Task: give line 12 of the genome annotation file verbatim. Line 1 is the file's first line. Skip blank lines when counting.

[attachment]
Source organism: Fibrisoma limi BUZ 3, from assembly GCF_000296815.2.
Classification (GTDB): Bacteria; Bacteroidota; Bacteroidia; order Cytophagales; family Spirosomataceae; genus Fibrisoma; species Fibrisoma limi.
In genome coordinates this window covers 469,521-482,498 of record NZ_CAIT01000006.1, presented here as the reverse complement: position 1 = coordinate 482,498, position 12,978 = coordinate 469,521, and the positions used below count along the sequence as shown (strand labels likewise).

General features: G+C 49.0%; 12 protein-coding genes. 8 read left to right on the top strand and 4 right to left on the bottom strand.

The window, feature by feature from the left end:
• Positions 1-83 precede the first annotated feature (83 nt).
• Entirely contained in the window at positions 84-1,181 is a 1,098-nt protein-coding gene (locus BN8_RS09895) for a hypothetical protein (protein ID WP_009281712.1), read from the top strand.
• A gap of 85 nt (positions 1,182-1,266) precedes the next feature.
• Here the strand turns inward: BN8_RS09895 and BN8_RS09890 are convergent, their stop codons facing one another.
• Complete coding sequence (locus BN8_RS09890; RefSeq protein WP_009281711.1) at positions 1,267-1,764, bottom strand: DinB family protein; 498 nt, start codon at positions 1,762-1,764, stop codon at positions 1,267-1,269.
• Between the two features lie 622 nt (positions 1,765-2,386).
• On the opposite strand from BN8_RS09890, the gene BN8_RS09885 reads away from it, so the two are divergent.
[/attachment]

• On the opposite strand from BN8_RS09890, the gene BN8_RS09885 reads away from it, so the two are divergent.